Lift up yours arms. Wrist movements are key. In American dancing it’s about the butt. In Kosovo it is about arms and elegance.
Consider holding a handkerchief in one hand to emphasize wrist movements.
Possibly place a glass of water on your head while dancing to showcase your poise. (Really, I’ve seen multiple people do this at each dancing event.)
Men love dancing just as much as the women. Maybe more.
If trying these things alone on the dance floor is intimidating, grab hands and join the circle dance! All you do is (to the right) step, step, step, touch/kick and then (to the left) step, touch/kick. Then repeat. It’s very simple!
If you are having a hard time picturing this, check out the video I made with clips from the evening at the bottom of this post.
The students also prepared a little comedy show where they impersonated some of the teachers. Even though I could only understand 70% of it, it was still pretty funny. After the comedy show we had a couple more hours of traditional dancing, with me trying to dance like an Albanian but probably still moving my hips too much and my arms too little. Oh well, I’ve still got a year to improve.
One of the reasons that prom is so serious relates to one of the differences in the school system. Students here are placed in a class of approximately 35 students when they enter secondary school. They have every subject with that group of 35 students until they graduate. They literally spend 6 classes, 5 days per week, with the same group of people for three years. This leads to very close bonds between classmates.
Prom included a lot of celebrating, but also tearful goodbyes at the end. It brought back memories of my high school graduation and saying goodbye to friends before we all parted ways and moved away for college. I was struck by how similar people are across cultures. Here was a group of Kosovar teens experiencing the same types of emotions that I was at 18.
The celebration lasted until nearly 3:00 in the morning. And 85% of it was dancing. Although I was exhausted by the end, it was a memorable experience. I look forward to another prom next year!
As I’ve mentioned many times before, Kosovo possesses a lot of natural beauty. (Have I convinced you to come visit yet??)
As the weather has gotten nicer my host family has taken me on a few memorable outings to see some of their favorite sites and to learn about the culture of Kosovo. This included celebrating St. George’s Day in a nearby village, where we witnessed hundreds of sheep being sacrificed and a giant regional feast. Fortunately we’ve also had some outings that are a little less… intense.
Two of my favorite family field trips this spring have been seeing Kosovo’s waterfalls.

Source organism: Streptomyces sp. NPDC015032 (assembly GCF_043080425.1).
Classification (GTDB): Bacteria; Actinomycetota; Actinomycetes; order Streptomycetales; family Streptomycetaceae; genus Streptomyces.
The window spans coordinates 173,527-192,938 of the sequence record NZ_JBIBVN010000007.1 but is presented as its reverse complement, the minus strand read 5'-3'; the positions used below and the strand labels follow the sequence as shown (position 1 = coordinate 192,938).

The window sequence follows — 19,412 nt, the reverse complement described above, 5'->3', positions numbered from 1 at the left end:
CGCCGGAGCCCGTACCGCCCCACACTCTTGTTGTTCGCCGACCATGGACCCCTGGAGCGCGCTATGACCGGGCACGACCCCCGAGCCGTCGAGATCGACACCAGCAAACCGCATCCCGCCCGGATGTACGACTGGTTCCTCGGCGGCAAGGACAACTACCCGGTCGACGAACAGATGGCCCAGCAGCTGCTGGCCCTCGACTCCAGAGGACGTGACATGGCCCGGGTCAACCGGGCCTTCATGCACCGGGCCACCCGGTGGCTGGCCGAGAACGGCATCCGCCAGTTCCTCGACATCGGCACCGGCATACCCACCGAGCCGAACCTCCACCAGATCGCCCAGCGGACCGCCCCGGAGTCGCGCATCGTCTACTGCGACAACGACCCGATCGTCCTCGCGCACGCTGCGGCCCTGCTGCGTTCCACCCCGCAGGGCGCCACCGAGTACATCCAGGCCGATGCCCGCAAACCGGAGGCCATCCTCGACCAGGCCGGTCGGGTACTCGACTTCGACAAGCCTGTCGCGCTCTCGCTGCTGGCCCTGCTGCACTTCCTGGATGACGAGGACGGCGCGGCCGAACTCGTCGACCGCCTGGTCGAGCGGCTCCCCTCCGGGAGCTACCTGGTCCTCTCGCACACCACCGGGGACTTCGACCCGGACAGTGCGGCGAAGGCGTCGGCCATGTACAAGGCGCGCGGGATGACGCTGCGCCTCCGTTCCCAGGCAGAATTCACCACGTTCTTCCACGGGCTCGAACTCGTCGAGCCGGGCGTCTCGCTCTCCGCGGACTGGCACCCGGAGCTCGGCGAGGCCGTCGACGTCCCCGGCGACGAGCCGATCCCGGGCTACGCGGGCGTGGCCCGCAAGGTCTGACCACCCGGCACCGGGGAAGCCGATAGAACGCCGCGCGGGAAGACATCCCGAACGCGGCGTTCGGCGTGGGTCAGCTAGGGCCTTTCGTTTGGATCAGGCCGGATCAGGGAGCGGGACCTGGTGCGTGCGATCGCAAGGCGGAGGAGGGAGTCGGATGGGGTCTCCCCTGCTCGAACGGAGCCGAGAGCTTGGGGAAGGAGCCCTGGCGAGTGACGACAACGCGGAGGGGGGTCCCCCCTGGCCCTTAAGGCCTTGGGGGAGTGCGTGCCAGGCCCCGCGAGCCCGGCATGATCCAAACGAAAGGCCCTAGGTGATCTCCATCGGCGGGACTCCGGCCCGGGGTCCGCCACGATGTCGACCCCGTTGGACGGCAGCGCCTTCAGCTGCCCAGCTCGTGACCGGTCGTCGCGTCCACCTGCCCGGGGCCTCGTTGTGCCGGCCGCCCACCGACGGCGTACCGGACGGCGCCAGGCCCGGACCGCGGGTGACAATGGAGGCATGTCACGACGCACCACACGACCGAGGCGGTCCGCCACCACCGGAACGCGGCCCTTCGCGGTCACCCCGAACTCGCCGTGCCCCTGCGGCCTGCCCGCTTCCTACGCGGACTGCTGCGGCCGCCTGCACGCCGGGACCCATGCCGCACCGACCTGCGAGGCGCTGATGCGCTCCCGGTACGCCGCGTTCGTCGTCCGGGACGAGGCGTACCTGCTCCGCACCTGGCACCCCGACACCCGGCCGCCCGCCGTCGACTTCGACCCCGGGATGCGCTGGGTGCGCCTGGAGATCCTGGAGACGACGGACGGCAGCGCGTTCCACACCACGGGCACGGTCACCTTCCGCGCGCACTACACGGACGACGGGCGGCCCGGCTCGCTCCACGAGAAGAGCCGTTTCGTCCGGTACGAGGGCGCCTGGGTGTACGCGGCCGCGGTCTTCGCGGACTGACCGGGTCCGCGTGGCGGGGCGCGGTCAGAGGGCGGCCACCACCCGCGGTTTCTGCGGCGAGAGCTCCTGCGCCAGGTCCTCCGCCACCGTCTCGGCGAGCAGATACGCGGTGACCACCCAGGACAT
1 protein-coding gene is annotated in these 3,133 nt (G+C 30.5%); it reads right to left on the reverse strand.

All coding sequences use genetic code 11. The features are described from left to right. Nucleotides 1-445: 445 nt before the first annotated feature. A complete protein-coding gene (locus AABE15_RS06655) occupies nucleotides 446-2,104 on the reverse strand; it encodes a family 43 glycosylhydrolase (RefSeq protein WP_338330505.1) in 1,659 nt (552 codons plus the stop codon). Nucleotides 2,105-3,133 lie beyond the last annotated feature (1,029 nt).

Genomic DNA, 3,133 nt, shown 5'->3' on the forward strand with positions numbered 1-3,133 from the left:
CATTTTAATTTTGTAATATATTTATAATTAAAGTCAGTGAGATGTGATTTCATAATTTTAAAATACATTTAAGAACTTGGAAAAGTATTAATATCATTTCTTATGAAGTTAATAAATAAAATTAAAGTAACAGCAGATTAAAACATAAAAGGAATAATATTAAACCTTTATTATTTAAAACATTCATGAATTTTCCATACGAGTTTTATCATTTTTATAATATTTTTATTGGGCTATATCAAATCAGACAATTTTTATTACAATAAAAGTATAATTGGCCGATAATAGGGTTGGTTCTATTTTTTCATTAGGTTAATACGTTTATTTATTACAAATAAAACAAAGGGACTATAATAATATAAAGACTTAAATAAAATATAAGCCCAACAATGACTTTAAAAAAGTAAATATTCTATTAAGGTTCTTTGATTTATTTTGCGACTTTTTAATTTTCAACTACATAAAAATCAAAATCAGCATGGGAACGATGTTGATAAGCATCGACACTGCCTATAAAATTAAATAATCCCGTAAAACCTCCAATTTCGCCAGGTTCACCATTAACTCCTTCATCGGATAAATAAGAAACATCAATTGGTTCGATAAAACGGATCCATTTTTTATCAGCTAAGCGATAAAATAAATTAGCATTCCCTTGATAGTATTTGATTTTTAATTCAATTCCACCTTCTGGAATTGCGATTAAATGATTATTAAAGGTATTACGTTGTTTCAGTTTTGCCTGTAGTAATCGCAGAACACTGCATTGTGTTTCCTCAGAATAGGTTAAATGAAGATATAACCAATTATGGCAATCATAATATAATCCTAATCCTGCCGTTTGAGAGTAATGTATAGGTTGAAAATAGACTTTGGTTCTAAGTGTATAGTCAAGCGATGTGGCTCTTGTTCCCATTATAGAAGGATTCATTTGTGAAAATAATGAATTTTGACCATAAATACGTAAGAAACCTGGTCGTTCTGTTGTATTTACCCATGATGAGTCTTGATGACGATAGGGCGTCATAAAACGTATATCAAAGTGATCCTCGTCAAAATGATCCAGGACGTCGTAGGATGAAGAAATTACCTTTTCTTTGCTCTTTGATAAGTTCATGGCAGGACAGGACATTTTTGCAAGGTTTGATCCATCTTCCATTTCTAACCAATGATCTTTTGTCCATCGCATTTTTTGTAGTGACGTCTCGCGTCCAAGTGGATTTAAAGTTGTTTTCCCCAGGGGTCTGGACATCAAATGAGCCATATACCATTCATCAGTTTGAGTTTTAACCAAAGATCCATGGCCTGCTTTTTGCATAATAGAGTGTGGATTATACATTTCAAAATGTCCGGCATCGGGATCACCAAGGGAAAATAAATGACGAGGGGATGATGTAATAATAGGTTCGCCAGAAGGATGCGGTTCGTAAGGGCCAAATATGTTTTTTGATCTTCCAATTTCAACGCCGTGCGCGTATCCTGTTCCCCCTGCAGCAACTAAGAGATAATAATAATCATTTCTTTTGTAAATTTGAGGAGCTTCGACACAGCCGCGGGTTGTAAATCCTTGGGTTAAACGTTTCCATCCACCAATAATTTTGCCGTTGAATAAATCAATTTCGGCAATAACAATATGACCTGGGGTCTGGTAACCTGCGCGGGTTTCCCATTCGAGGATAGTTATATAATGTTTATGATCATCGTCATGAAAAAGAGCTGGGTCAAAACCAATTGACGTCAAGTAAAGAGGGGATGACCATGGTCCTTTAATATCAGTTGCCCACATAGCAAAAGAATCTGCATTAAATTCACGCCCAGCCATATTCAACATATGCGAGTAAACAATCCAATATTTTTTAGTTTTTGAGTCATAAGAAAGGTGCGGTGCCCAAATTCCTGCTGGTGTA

In March we visited the White Drin Waterfall, which is located near the city of Peja.
The waterfall is 82 feet (25 m) high and is located at the mouth of the White Drin river. The area is surrounded with beautiful mountainous scenery, including a cave that can be explored in the summer months.
In the summer the waterfall is surrounded by lush green scenery, but when we visited the first signs of spring were just starting to show. In many ways that made the vibrant blue color of the waterfall even more striking. The water was incredibly clear.
It was also a great time to visit because there were not many visitors. In the warmer months the waterfall is a very popular destination. We spent the day hiking around the waterfall, taking pictures, and of course taking a break to make Turkish coffee in the park. It is not an outing in Kosovo without at least one coffee break.
Last weekend we visited Mirusha Waterfall in central Kosovo. This site is actually a series of seven major waterfalls located in a 6 mile-long canyon with 13 lakes separated by the waterfalls. Unfortunately we did not have time to see all of them because it takes a few hours to hike the length of the canyon, and it was a very hot day.
The canyon also includes several caves. Mirusha Park is one of the most popular sites in Kosovo, and because the weather was hot and sunny when we visited it was more crowded than the White Drin Waterfall. A lot of people also swim in the lake located below the largest waterfall, which is 72 feet (22 m) high. Although the water was very cold, several people were swimming and jumping from the waterfall while we had our picnic.
Because it was such a hot day, I was extremely tempted to jump into the water. My host sisters and I finally decided to go for a swim with our clothes on, but host dad stopped us. This ended up being for the best, because I later read that the water in Mirusha has been known to cause infections. Visitors are advised to avoid contact with the water during the spring because the water often becomes contaminated after the snow melts.
Unlike the water of the White Drin, the Mirusha River’s water is more greenish-brown. But it is still a beautiful site, especially with the white and pinkish canyon walls surrounding the lakes. I’d still consider going for a swim if we visit later in the summer. Not so sure about jumping from the waterfall though…
WARNING: Don’t read this post if you are sensitive to the sight of blood or if you are offended by the slaughtering of animals. Keep in mind that this is a culturally significant tradition dating back hundreds of years.
On Friday, May 6th my host family told me they wanted to take me to a nearby village called Babaj Bokes for the day. They said there was an important festival taking place. In typical Peace Corps fashion, I wasn’t quite sure what to expect but said yes and brought my camera along just in case.
The festival is known as the Feast of Saint George (or Đurđevdan) and it is an interfaith holiday that has been celebrated for the past four hundred years. The holiday was traditionally Christian and is especially important in Eastern Orthodoxy, but it has been adopted and altered by several Muslim countries.